This year’s edition of US Hair, published by US Weekly Magazine, included a one-page feature on natural hair care, based on an interview with one cosmetic chemist. My initial optimism was quickly snuffed out when I read that apparently my hair was dirty, because I needed synthetic cleansers – specifically, Sodium Lauryl Sulfate – to effectively cleanse the mop. Say what now?
To be sure, these misconceptions aren’t limited to one magazine, making it that much more important to dispell these urban legends whenever possible. So after running my fingers through my hair to make sure I hadn’t been sporting dirty tresses for the last year (my head felt quite clean, I’m pleased to report), I called Wil Baker, co-founder of the award-winning Max Green Alchemy line of natural hair care, to see if perhaps he could help set the record straight.
“First of all, why Sodium Lauryl Sulfate?” Baker reponded when I told him of the comments made in US Hair. “Well, there are basically many detergents available with wide-ranging characteristics. The industry’s love affair with SLS is partly beacuse it is effective but also [because] it is cheap. And this is important in profit-conscious enterprises.”
Despite the US Weekly article’s insistence that SLS does the best job of cleaning hair, Baker wholeheartedly disagrees, and also points out a number of trade-offs that make SLS less than a panacea for greasy locks. “We [at Max Green Alchemy] believe that the strong degreasing action of SLS can irritate and dry the skin, hair and scalp. Sodium Laureth Sulfate is somewhat milder than Sodium Lauryl Sulfate, yet either used in shampoo can lead to episodes of dandruff or a dry flaky scalp.”
Natural shampoos use a number of sulfate-free surfectants that are easier on your hair and your skin than SLS, not to mention better for the environment. And yes, they still manage to get your hair clean. To be sure, there is yet to be a surfectant that everyone can agree on as completely safe, non-toxic and environmentally friendly. But to argue that SLS is the only effective surfectant and therefore “natural” brands won’t work is just plain silly, and a bit of a red herring. Natural hair care companies like Max Green Alchemy partner their surfectant of choice with a who’s who list of healthy, natural and organic ingredients. This is rarely the case with commercial brands.
When it comes to overall performance of hair care, the cosmetic chemist argued that synthetic technology was necessary to deliver the results we have come to expect from our shampoos and conditioners. Baker, when asked what is necessary to achieve “great performance,” boiled it down for me.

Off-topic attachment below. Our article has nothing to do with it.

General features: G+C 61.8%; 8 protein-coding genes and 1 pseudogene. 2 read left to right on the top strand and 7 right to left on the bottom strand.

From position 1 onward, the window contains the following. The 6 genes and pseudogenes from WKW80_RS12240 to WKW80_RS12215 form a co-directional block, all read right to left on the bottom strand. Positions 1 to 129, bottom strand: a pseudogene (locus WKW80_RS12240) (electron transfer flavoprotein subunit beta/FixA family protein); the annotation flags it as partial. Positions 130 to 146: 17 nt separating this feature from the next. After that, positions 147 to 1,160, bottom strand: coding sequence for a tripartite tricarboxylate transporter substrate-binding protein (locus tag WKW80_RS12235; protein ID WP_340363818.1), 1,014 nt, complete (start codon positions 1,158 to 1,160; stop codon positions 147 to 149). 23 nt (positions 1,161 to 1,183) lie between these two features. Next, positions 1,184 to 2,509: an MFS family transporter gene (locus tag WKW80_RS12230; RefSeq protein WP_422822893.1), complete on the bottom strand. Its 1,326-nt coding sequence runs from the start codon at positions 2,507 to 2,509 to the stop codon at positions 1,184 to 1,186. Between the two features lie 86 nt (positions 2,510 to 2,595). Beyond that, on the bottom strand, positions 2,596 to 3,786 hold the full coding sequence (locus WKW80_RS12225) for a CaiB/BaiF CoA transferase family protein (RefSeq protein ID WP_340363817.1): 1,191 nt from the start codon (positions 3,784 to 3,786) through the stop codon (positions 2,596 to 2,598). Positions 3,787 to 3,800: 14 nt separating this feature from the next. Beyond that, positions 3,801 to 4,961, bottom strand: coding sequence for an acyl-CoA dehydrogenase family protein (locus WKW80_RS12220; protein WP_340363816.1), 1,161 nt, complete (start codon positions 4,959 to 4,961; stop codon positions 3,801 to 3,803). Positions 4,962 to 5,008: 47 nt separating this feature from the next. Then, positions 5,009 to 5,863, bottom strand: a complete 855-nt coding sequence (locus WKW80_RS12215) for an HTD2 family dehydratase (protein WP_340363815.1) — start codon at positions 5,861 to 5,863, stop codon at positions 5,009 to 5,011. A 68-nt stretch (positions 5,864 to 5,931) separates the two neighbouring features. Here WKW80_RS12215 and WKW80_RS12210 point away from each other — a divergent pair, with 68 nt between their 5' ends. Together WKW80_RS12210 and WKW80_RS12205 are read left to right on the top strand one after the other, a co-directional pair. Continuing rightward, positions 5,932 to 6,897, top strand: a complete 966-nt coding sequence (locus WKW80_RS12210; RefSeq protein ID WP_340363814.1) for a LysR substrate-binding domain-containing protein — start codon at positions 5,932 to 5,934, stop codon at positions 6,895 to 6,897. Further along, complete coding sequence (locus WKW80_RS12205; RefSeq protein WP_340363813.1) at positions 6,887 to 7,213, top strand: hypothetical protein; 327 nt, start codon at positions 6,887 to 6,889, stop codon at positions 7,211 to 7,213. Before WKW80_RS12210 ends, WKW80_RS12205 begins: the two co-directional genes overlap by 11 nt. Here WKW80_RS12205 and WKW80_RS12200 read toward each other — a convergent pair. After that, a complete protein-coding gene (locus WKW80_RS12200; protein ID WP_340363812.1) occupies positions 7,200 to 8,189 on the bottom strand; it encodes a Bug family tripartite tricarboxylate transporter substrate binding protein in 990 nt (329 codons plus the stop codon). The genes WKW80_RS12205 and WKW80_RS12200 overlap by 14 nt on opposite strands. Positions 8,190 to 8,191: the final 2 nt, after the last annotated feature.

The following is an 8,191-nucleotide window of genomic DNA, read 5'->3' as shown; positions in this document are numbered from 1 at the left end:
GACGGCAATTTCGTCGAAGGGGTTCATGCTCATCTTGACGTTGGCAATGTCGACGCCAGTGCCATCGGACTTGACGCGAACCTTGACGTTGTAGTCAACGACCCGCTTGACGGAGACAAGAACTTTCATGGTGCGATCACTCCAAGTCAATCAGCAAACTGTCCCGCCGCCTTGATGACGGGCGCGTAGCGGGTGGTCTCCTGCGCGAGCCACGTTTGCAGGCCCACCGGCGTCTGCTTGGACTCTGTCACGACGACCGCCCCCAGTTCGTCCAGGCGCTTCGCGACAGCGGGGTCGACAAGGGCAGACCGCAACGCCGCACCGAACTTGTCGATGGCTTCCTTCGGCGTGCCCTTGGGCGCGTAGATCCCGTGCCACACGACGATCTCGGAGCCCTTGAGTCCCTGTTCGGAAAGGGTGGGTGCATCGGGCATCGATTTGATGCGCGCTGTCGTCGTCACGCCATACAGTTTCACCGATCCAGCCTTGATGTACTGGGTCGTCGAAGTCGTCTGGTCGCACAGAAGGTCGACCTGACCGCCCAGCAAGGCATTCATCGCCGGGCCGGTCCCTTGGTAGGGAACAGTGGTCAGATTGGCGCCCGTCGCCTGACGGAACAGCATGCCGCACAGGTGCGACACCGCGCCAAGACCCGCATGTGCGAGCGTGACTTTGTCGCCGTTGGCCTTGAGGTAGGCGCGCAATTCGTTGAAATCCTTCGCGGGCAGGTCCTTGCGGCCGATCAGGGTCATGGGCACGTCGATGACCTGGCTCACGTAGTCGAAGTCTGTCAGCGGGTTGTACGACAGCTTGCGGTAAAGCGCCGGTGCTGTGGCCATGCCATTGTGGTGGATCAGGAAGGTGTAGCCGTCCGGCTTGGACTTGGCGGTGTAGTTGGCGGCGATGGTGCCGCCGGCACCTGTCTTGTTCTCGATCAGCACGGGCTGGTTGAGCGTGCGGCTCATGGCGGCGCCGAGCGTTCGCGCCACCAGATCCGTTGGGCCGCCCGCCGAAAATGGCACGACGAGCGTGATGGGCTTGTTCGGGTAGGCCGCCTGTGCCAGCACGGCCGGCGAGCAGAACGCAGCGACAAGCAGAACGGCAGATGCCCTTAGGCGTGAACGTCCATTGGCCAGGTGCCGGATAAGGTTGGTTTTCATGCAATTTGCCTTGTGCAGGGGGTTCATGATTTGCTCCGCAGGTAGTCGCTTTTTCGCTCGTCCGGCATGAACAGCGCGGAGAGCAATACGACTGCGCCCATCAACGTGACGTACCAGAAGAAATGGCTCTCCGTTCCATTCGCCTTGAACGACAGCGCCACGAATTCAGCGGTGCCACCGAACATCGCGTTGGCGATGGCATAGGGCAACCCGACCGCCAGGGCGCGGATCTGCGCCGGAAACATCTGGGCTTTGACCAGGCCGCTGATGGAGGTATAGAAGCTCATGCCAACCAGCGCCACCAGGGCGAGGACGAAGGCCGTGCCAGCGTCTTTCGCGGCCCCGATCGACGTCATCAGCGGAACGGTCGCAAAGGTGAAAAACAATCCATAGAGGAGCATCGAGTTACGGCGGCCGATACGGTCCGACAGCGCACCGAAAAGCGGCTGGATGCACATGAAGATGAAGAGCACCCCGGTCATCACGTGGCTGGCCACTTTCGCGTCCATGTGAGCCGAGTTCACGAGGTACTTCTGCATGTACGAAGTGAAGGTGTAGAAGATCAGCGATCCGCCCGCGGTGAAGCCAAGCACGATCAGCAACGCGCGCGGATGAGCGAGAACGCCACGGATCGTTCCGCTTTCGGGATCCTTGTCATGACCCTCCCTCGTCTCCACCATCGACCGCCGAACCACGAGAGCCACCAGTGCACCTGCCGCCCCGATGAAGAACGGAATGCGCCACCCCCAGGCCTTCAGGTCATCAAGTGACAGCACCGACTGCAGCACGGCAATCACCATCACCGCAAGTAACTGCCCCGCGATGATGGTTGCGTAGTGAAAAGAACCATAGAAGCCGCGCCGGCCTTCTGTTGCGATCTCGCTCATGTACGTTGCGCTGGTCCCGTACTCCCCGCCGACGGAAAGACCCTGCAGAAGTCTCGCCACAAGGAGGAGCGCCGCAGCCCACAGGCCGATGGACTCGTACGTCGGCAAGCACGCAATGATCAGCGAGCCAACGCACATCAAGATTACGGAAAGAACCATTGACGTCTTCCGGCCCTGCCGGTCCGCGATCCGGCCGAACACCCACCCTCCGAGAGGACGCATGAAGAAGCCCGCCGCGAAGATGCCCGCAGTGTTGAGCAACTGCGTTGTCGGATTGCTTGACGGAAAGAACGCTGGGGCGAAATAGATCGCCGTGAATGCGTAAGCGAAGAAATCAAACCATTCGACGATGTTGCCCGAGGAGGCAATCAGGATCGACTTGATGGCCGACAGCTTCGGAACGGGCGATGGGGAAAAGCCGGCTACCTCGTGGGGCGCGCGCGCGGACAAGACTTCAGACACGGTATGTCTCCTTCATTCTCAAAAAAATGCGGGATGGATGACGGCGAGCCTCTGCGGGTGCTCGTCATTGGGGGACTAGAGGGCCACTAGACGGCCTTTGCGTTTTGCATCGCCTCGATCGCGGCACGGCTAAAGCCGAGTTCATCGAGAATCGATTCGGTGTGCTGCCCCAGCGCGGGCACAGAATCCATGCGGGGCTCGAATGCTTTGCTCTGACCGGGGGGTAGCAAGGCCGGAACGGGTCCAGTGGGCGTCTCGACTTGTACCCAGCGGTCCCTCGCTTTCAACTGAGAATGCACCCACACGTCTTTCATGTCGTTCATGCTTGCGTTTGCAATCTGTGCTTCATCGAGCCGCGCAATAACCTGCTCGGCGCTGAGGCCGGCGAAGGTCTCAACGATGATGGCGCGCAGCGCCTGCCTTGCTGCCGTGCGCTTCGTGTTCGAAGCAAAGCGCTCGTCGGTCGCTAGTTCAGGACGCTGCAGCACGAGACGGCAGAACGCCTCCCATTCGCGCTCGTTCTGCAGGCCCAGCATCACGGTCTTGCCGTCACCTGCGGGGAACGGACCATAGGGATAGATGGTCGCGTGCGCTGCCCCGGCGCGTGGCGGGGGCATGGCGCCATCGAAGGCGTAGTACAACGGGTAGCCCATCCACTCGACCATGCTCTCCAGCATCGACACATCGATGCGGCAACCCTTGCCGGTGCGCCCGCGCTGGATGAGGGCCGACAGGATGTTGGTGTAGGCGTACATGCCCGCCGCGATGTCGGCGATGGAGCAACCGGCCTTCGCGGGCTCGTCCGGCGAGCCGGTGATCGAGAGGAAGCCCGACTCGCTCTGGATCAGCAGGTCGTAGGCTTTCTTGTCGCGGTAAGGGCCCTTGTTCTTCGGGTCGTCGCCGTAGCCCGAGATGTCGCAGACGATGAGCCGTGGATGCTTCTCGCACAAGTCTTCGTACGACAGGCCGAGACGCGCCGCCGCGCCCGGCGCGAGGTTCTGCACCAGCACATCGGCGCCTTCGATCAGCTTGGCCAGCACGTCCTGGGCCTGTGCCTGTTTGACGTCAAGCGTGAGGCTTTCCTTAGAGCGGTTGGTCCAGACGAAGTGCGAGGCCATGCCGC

“A good shampoo will contain a combination of detergents that clean effectively, provide a satisfying foam and remain non-irritable to the scalp. [You also want] proteins and vitamins to strengthen the hair, and herbs and essential oils to maintain good scalp and hair health.”
“The current trend has conditioners based solely on plant oils like Jojoba and Shea butter. I think this is a good start with providing the hair with the nutrients for good condition.” Baker acknowledges combining these ingredients with a semi-synthetic conditioning agent like quaternary ammonium salt delivers the best results. Many commerical brands, however, rely on synthetic silicones – essentially wax and plastic fillers that smother the hair – to impart shine. Natural and organic conditioners use vitamin-packed plant and vegetable oils to actually give us healthy hair, rather than merely mimic it.
Finding natural and organic hair care that delivers stellar results has never been easier, despite what US Hair would have us believe. Max Green Alchemy’s Scalp Rescue Conditioner won Elle Magazine’s Green Beauty Award this year, and both are an equally stellar $15. Other top picks include Rare El’ements, John Masters, BeeCeuticals, and Intelligent Nutrients.
The moral of the story? Don’t be deceived by magazines who are under pressure to heavily promote their sponsors, perhaps at the expense of smaller companies that don’t have million dollar ad budgets. When it comes to clean, healthy hair, synthetic ingredients are designed to mimic natural ones, not the other way around. As Baker put it, “the fact remains that nature is the greatest inspiration to personal care ingredient researchers. However, when nature has pointed the way, profit-driven enterprises will always perfer the ingredients to be made synthetically and, therefore, more cheaply.”